Malala Tells Obama: 'End The Drone Strikes'

Pakistani teenage activist Malala Yusufzai has told the US President that drone strikes in her country are "fuelling terrorism".

The 16-year-old schoolgirl, who was shot in the head and neck by Taliban gunmen who attacked her school bus in Pakistan's Swat Valley, met Barack Obama and the First Lady in the White House.

"I thanked President Obama for the United States' work in supporting education in Pakistan and Afghanistan and for Syrian refugees," she said after the meeting.

"I also expressed my concerns that drone attacks are fuelling terrorism. Innocent victims are killed in these acts, and they lead to resentment among the Pakistani people.

"If we refocus efforts on education it will make a big impact."

The US military and the CIA have carried out hundreds of drone strikes against militant groups in the northwest Pakistan since 2004.

But the Pakistani government complains that they also frequently kill civilians and turn ordinary people against Islamabad and the US.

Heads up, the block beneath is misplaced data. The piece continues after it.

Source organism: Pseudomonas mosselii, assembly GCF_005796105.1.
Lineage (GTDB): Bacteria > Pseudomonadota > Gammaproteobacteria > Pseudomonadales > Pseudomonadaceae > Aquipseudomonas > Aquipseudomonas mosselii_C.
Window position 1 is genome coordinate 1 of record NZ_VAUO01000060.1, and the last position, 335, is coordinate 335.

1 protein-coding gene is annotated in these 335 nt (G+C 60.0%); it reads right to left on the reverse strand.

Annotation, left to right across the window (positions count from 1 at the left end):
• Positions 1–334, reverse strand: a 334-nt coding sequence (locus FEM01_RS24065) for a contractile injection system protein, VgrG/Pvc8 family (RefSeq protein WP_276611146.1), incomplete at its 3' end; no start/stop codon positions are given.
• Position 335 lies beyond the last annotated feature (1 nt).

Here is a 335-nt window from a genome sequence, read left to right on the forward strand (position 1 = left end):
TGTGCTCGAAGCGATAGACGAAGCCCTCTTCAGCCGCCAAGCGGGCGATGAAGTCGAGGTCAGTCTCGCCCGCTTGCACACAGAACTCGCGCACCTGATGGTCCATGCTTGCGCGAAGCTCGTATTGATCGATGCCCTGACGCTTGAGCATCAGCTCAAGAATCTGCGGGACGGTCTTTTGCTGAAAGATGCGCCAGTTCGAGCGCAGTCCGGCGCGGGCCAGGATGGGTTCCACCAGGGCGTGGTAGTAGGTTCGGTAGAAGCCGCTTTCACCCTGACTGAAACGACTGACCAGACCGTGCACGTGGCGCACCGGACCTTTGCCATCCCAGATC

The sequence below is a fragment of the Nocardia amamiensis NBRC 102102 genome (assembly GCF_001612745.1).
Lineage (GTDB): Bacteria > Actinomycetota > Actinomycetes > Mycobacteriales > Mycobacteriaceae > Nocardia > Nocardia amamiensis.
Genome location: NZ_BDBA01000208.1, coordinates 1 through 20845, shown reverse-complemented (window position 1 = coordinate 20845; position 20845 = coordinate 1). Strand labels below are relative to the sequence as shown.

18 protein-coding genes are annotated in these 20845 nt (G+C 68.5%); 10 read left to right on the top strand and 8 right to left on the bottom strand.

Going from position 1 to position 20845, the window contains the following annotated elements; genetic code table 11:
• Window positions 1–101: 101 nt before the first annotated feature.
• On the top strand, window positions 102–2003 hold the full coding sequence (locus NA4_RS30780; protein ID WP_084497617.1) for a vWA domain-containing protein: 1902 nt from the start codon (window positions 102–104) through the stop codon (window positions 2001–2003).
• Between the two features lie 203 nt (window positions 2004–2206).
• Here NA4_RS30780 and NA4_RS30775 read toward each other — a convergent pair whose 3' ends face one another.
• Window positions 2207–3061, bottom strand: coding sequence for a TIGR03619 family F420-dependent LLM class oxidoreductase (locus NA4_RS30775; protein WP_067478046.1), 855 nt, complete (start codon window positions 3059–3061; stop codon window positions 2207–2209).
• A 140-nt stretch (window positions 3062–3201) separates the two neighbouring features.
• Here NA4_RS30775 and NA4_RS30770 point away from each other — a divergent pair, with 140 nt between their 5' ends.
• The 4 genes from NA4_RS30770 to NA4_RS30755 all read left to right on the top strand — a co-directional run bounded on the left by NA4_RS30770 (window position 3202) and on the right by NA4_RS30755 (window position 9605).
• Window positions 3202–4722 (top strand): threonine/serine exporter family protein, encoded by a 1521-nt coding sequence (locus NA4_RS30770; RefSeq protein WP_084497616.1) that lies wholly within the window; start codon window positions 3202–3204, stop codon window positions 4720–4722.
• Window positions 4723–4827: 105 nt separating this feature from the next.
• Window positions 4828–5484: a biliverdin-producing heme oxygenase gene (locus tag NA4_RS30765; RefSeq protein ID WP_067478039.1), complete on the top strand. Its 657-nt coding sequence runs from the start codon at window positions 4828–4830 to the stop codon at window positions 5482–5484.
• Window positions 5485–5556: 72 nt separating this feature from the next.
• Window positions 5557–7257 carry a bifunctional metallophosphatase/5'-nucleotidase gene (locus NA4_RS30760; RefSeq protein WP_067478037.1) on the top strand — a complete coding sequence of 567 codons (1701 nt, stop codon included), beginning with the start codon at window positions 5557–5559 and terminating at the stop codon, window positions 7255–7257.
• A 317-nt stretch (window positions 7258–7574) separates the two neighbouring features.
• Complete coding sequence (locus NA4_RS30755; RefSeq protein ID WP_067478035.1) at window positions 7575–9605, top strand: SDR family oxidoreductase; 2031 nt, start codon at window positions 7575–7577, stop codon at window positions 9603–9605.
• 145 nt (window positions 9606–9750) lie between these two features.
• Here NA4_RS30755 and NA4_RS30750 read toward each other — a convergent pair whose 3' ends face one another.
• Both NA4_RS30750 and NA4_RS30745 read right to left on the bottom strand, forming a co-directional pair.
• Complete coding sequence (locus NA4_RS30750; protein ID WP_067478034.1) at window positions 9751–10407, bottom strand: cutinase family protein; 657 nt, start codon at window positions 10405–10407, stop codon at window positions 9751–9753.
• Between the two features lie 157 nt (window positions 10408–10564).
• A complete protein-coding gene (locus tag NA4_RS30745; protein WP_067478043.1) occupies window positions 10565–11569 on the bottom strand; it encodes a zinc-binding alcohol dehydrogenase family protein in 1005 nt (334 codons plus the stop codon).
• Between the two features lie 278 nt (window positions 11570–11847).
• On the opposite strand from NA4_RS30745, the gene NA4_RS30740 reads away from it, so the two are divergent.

Malala attracted the anger of the Taliban by writing a blog chronicling the challenges of daily life under the Islamists.

She is now living in Britain, where she underwent treatment for the injuries sustained in the attack, and campaigns for girls' right to education.

Mr Obama praised the teenager for her "inspiring and passionate work" and signed a proclamation to mark the International Day of the Girl .

A statement issued by the White House said: "The United States joins with the Pakistani people and so many around the world to celebrate Malala's courage and her determination to promote the right of all girls to attend school and realise their dreams."

Malala had been among the favourites for this year's Nobel Peace Prize, but the award was handed to the Organisation for the Prohibition of Chemical Weapons .

In 2012 Barack Obama condemned Malala's shooting as "barbaric". White House spokesman Jay Carney said. "I know that the President found the news reprehensible and disgusting and tragic."

The Pakistani army retook control of Swat later that year, and Malala received the country's highest civilian award.

Since then she has been nominated for several international awards for child activists - including the EU's Sakharov human rights prize which she won earlier in the week - and has written a book about her campaign work called I Am Malala: The Girl Who Stood Up For Education And Was Shot By The Taliban.

Last week Pakistani Taliban spokesman Shahidullah Shahid said the group stood by its decision to target the teenager, who he said "targeted and criticised Islam".

"She accepted that she attacked Islam so we we tried to kill her, and if we get another chance we will definitely kill her and that will make us feel proud.

"Islam prohibits killing women, but excepts those that support the infidels in their war against our religion.".